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« Data blinded or data informed? | Main | BFTP: 7 brilliant things teachers do with technology »

Just because it's pretty doesn't mean it's creative

Are you artistic?

Nah, I can't draw a straight line.

Are you musical?

Nah, I can't carry a tune.

Can you dance?

Nah, I have two left feet.

I've often wondered what being able to draw a straight line has to do with being artistic.

Everyone reading this entry can use a paper and pencil to draw a house. Some will look like this:

and some will look like this:



I would argue that the difference does not lie in the amount of creativity of these artists, but the level of craftsmanship they display*. 

Here's the question I've been asking myself: When a technology allows a person to make something that looks professional without having to master any degree of craft, does that increase or decrease the likelihood of creativity? Or is there a relationship?

It took me under a minute and no thought whatsoever to paste the text in this post into and have it generate the cloud above. Looks slick and like I must be a pretty talented sort of guy. I can, of course, "create" the same professional looking graphics using a dozens, if not hundreds, of online tools. (Think poster makers, cartoon creators, infographic generators, etc.) I can use the built in clip art, styles and templates in PowerPoint or find them online. I am starting to see the same "stock image" photos in presentations done by Presentation Zen acolytes. 

It's the rage to identify some applications as best suited to the "creative" level of Bloom (1, 2, 3). But how much different is giving a child access to Toontastic or Photoshop than that giving that child a coloring book and praising him for staying in the lines?

These nifty new tools we teach our children to use will not guarantee they will produce a product that can be considered creative, original, innovative, or inventive. Period. Creativity will result in the assignment given, not the tools used.

Just because it's pretty doesn't mean it's creative.


*I am NOT discounting the value of craftsmanship. I love people who are "in the box" thinkers:

I don't think most of us want our dentists to be "out of the box" thinkers. I don't believe that when teaching a pilot to fly 747s we encourage a "don't memorize facts, look it up" training. Do we really want the accountants preparing our taxes to take a constructivist route to learning new tax laws? Do we really want an engineer learning how to learn when she designs the bridge we travel over for work each day? Divergent Thinking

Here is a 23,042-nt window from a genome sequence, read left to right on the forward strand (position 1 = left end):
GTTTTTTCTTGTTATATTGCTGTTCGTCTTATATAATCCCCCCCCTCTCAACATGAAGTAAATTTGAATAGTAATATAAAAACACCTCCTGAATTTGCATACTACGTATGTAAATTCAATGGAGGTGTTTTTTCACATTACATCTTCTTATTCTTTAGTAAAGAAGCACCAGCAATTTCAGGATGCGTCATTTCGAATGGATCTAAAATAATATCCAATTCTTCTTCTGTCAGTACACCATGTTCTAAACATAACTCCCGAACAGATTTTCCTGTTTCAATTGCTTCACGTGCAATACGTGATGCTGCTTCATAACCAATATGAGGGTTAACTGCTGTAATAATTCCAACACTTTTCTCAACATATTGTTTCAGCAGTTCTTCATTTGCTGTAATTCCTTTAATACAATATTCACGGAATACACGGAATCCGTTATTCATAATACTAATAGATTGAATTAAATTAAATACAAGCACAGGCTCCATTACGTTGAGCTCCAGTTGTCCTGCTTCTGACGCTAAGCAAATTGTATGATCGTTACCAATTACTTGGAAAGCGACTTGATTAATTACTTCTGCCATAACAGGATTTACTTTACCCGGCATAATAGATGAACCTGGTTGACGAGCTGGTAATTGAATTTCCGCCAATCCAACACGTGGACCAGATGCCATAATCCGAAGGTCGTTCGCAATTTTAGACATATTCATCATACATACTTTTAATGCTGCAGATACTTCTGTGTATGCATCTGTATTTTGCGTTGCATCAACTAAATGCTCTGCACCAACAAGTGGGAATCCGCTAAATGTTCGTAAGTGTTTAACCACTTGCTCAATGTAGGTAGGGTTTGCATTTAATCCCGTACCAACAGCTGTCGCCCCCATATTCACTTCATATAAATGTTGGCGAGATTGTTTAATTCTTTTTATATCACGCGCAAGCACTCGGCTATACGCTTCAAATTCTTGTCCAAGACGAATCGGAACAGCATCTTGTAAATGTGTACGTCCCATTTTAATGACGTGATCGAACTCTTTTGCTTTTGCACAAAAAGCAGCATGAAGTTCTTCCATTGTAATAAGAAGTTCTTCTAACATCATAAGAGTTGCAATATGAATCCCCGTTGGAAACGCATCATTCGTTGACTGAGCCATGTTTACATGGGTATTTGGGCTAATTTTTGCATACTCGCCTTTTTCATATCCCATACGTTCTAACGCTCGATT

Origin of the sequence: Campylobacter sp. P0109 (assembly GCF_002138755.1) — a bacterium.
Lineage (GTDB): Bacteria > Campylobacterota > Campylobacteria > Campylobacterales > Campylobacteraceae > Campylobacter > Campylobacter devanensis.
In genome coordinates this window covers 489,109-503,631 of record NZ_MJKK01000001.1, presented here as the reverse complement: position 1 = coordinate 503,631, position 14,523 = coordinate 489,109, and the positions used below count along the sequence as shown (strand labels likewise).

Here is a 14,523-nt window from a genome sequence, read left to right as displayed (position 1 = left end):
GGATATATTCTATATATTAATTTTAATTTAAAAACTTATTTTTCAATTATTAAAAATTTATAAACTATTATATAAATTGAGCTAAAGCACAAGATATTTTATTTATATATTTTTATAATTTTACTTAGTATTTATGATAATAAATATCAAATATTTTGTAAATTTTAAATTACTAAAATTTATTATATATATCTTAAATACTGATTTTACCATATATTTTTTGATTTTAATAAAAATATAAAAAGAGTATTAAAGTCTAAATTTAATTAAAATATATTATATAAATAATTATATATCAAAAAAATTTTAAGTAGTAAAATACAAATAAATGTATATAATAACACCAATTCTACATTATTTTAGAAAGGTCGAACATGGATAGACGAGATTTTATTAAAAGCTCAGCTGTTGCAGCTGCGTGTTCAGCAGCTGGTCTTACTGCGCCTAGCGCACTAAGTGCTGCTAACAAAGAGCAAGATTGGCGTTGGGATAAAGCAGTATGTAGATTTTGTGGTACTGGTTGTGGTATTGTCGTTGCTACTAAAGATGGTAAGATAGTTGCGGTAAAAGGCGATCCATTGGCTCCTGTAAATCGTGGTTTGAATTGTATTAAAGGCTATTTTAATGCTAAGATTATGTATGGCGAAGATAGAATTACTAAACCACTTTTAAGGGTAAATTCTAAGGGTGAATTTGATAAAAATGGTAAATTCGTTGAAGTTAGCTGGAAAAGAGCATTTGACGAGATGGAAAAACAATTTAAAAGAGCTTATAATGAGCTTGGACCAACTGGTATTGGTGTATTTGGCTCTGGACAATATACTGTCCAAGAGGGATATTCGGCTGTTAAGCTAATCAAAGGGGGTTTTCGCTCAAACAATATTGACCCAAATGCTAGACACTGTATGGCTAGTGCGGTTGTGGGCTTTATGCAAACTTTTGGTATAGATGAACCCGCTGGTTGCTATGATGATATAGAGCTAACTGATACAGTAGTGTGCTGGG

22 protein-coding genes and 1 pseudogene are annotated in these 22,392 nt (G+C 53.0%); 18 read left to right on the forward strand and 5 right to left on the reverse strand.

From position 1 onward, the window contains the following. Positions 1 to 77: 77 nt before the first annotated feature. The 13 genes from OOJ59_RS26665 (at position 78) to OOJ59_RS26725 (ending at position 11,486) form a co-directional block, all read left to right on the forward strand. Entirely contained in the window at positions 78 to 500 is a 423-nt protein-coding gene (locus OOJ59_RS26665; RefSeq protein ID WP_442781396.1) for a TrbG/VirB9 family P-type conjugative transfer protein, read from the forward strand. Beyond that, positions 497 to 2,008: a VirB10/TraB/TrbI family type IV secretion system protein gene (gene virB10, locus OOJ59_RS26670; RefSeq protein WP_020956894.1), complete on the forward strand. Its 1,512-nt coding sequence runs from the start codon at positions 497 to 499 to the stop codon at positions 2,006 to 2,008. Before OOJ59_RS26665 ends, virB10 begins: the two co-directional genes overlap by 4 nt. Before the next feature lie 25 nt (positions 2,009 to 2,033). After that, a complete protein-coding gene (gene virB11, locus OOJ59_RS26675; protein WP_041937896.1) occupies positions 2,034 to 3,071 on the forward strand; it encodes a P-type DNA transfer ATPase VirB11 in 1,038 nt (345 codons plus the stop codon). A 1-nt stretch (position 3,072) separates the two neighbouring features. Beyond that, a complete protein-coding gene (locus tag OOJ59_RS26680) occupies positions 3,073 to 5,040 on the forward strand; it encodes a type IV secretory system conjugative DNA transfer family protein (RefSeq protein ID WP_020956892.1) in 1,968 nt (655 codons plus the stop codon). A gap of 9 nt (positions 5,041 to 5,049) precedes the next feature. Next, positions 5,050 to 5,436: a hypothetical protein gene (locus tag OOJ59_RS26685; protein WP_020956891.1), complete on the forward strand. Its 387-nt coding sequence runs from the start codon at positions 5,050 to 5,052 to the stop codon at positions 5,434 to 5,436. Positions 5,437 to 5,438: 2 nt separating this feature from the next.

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Reader Comments (2)

Excellent post Doug! Creativity will result in the assignment given, not the tools used. I would agree with you. I have found that many times a classroom "project" with iPad apps is nothing more than a recipe card that does not allow for much student choice in originality. Google defines creativity - "the use of the imagination or original ideas, esp. in the production of an artistic work". Students may be able to customize some of the information within that product, like choosing their own avatars or back drops, but when it comes to the product itself, isn't it the teacher that is directing creativity? I think EDU people (including me) get excited with apps because it allows US to think creatively how to present information. However, when we are directing students what apps to use and when - are our students really being creative or is it our teachers? Some of the examples of lessons that I have seen that truly promote student creativity are those that allow students to have complete ownership in the direction of the learning of information as well as how they present the information. I would add that true project based learning - not just classroom projects - can be a great framework for this to happen.

I do not want to dismiss the teacher's creative use of apps in learning. Its all about assessment and feedback. If I am assessing fluency and using avatar app to do so, and my students are engaged in the process - well that is a mighty big win. However, at that time, I am assessing fluency and not creativity.

January 12, 2014 | Unregistered CommenterJen Hegna

Hi Jen,

I think we've seen some of the same things. The bells and whistles and ease of use of so many of these tools (that spread like dandelions!) overshadows their educational use.

A new project on which I'm just starting is a book on creativity, education and technology. It's become my new obsession!

Thanks for the comment,


January 14, 2014 | Registered CommenterDoug Johnson

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